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Monday May 16th

UNC women's basketball looks to surprise despite inexperience

Sophomore guard Stephanie Watts (5) defends during the game against Elizabeth City State at Carmichael Arena on Monday.
Buy Photos Sophomore guard Stephanie Watts (5) defends during the game against Elizabeth City State at Carmichael Arena on Monday.

“I told the kids yesterday at the end of practice, I said, ‘Look, I’m not going to talk about the past, that’s over,’” Hatchell said. “I’m so excited about the future and about these kids. All that stuff is behind us.”

“All that stuff” refers to the tumult the women’s basketball program has experienced over the last half decade.

After securing the No. 1 recruiting class in 2013, it seemed North Carolina was poised to continue the dominance it had sustained for decades under Hatchell. The four-player class was arguably the best in school history.

By the beginning of the 2015-16 season, the entirety of the heralded 2013 recruiting class had transferred from UNC, leaving the team lacking in depth and experience.

Last year’s squad finished 14-18 and lost 13 of its final 15 games. With such limited depth, the team struggled with fatigue and often couldn’t keep pace with opponents with its six-deep rotation.

Despite returning only three players who saw the court last year — and replacing eight graduated seniors with eight first-years — there is reason to believe the Tar Heels will be much improved in 2016-17.

All three of UNC’s top scorers from a year ago return in the form of an intimidating backcourt trio.

After accounting for nearly 63 percent of the team’s scoring last year, junior guard Jamie Cherry and sophomore guards Stephanie Watts and Destinee Walker will once again be expected to carry the team offensively.

Hatchell will especially look to Watts, the 2016 ACC Freshman of the Year, to be a dominant force on the court this season.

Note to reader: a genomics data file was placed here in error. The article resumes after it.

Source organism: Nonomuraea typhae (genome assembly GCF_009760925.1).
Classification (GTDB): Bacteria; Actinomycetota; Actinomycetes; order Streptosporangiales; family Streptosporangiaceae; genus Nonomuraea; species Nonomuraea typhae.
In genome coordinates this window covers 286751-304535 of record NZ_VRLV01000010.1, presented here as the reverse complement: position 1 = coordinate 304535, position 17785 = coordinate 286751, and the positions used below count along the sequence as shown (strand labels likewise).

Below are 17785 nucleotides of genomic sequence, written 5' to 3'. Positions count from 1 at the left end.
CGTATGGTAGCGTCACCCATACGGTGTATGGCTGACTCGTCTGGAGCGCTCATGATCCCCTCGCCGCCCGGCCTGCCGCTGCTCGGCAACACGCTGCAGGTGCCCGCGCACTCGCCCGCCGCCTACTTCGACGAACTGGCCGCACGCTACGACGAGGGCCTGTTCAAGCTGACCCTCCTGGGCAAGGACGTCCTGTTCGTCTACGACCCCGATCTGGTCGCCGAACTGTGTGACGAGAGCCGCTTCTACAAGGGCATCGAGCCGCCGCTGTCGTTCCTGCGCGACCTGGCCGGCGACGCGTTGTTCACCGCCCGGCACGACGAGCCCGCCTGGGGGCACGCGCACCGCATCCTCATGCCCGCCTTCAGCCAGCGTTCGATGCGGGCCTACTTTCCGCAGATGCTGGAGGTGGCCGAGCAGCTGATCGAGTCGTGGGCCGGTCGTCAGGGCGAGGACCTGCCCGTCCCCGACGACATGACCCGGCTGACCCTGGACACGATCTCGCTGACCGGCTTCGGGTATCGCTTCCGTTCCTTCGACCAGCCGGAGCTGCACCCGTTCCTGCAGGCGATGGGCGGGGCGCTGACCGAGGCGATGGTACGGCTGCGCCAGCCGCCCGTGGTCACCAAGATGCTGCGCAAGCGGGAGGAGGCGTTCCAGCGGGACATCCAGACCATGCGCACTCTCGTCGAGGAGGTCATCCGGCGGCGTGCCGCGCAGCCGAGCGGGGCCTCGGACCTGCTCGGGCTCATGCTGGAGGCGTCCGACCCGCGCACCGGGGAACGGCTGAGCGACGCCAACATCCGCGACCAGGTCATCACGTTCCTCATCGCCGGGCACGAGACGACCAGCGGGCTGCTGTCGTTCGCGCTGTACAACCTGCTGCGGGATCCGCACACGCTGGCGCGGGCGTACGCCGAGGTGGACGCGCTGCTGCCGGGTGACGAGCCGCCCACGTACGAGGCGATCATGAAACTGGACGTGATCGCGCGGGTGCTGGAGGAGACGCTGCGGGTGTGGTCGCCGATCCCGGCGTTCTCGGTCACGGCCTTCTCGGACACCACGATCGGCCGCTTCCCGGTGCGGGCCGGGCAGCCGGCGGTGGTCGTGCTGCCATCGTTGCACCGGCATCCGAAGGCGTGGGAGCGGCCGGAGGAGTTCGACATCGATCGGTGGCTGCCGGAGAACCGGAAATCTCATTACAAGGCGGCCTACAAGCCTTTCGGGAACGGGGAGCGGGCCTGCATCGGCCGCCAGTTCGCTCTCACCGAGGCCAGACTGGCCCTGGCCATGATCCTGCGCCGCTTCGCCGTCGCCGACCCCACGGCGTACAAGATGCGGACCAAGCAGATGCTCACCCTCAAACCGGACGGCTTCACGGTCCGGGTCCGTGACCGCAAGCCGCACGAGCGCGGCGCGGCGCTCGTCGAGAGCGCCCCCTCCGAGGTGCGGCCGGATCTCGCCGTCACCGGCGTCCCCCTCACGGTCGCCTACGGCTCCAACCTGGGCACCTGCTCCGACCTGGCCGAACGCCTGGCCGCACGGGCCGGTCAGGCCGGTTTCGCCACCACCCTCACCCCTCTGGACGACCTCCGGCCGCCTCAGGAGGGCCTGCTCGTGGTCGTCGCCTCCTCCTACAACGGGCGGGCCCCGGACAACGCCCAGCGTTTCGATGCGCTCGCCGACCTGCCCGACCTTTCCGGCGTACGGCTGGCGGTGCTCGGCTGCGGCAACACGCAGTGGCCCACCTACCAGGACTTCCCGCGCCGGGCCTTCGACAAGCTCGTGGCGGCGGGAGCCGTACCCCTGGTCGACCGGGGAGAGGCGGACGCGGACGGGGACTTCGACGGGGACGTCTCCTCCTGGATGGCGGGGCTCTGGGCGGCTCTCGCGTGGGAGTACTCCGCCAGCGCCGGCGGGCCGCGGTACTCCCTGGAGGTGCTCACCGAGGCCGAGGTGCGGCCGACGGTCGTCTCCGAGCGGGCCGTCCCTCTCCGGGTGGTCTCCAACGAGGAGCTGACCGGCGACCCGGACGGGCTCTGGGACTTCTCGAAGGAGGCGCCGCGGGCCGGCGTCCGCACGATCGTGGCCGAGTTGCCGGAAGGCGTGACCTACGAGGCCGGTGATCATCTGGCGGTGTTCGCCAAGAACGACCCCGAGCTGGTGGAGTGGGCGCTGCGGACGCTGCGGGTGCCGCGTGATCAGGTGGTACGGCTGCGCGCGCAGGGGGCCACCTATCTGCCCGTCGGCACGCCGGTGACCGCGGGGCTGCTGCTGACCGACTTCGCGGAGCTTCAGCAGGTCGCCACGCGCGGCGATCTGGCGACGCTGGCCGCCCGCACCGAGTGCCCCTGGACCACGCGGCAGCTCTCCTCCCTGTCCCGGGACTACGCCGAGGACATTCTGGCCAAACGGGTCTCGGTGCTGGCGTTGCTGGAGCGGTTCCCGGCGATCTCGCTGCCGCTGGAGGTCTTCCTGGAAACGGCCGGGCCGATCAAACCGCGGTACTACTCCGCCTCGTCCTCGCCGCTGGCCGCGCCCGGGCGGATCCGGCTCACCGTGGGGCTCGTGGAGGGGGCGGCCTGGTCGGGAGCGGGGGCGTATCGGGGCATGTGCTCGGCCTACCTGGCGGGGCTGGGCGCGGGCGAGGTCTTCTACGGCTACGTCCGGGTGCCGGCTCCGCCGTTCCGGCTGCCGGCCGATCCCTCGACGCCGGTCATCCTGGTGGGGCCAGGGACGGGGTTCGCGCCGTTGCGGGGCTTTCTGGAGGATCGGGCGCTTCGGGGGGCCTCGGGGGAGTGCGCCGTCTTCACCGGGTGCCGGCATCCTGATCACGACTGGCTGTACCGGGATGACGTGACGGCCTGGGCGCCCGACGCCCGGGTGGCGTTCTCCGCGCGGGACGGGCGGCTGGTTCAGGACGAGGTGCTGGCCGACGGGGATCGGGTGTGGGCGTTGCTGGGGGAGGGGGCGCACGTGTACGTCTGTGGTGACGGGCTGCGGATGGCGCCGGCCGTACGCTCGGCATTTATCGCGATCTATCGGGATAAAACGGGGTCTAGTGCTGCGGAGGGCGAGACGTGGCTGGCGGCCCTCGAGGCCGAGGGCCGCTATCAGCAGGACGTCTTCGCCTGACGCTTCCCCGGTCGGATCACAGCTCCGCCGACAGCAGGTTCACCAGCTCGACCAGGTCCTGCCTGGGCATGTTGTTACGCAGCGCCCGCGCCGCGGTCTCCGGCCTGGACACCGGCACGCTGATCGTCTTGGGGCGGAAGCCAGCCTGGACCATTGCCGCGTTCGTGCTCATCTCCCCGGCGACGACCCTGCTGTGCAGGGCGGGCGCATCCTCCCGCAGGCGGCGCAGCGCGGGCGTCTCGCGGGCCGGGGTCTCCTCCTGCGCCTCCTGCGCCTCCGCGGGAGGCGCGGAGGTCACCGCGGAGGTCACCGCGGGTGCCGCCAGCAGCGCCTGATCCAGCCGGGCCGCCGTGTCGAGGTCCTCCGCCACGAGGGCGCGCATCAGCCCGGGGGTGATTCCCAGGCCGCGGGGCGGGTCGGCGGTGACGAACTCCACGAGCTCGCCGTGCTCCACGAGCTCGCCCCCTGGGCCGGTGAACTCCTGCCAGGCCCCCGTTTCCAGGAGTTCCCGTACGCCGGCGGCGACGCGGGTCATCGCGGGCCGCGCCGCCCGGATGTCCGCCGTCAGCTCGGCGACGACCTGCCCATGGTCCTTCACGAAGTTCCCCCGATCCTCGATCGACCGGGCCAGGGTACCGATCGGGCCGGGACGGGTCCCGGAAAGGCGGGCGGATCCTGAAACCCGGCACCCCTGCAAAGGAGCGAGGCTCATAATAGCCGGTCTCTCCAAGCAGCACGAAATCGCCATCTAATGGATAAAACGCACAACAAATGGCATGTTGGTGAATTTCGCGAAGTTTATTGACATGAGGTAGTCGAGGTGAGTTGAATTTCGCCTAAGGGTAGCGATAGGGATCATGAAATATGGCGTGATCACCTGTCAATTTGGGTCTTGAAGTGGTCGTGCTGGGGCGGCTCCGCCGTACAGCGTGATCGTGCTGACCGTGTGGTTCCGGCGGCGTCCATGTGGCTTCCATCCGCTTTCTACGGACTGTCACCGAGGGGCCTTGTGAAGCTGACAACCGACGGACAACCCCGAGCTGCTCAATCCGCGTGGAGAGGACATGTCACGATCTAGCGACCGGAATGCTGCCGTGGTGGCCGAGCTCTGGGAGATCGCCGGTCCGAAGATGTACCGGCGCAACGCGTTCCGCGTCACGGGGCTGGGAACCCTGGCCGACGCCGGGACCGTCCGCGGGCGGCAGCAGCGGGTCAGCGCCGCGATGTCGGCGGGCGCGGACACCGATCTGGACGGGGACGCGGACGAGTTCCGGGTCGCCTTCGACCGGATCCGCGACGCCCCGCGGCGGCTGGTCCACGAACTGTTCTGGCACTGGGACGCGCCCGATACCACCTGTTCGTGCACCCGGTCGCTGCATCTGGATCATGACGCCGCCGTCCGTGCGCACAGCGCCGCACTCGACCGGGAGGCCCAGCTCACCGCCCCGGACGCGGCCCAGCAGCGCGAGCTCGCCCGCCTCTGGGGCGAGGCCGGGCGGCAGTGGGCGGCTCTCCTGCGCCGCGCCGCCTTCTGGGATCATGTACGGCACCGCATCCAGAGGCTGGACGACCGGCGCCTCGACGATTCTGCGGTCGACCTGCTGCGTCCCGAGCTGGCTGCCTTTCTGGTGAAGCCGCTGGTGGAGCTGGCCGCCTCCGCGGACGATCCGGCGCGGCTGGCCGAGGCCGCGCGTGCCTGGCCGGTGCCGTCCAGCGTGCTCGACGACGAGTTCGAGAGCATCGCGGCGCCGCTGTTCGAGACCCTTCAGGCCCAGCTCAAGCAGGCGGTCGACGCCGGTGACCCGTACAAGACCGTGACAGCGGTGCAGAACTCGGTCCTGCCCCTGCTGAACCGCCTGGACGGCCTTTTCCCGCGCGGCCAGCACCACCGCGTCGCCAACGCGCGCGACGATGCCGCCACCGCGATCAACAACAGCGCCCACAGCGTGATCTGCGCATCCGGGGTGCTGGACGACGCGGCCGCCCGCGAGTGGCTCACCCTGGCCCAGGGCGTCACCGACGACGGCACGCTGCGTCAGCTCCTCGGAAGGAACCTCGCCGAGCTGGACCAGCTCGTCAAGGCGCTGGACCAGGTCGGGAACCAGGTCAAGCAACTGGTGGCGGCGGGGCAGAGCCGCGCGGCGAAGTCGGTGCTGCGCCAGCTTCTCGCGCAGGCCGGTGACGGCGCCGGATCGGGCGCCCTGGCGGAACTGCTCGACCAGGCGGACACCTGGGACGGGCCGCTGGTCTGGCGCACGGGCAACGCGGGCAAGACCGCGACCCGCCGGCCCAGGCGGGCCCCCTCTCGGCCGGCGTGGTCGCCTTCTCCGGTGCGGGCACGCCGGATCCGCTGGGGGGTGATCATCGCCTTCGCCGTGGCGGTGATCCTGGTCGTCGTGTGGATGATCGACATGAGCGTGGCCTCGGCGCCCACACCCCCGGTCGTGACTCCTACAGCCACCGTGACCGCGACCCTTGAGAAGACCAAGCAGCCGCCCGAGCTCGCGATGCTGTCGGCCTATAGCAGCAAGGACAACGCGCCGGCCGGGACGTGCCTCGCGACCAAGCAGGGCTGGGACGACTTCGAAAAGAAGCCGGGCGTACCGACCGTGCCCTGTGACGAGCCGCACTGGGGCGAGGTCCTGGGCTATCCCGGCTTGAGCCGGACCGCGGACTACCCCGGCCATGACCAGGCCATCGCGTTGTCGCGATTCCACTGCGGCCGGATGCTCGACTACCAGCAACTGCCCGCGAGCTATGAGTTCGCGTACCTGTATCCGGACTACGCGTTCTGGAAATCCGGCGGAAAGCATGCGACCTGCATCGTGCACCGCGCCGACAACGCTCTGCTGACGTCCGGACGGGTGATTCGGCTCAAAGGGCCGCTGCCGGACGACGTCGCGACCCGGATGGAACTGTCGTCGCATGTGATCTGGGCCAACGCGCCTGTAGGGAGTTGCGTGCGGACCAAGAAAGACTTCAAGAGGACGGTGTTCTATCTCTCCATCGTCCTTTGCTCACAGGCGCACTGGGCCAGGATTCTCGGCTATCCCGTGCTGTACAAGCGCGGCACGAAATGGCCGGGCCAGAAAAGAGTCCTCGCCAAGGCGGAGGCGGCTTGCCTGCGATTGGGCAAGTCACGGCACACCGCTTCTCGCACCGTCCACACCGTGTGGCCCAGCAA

“(Watts) stayed here all summer,” Hatchell said. “She’s gotten stronger, more aggressive, faster, just everything. She’ll be an All-American before it’s over with.”

The backcourt’s success will be paramount to North Carolina’s plan to run the same four-out, one-in style as last season with four guards on the court.

Though the scheme will remain the same, Hatchell wants her team to play much faster than it did a year ago. She has placed an emphasis on scoring on the fast break and out-hustling opposing teams.

“We need to be at a 10 or 11 at all times,” Watts said. “We’re going to press and trap and just play up and down.”

This increased tempo should help the Tar Heels make up for a lack of experience in the frontcourt.

Redshirt senior forward Hillary Fuller — who sat out last season with an achilles injury — is UNC’s only frontcourt player with collegiate experience.

Though the additions of first-year forwards Emily Sullivan and Alyssa Okoene provide Hatchell with interesting options up front, Fuller will be expected to carry the majority of the load for the unit.

Fuller’s contributions will be especially important to this year’s frontcourt given that North Carolina was, on average, outrebounded by 2.3 boards per game last season.

“So we’ve got some size now and we’ve got some kids that are going to be really, really good,” Hatchell said. “I think we’re gonna surprise — no, I don’t think — I know we’re going to surprise some people.”



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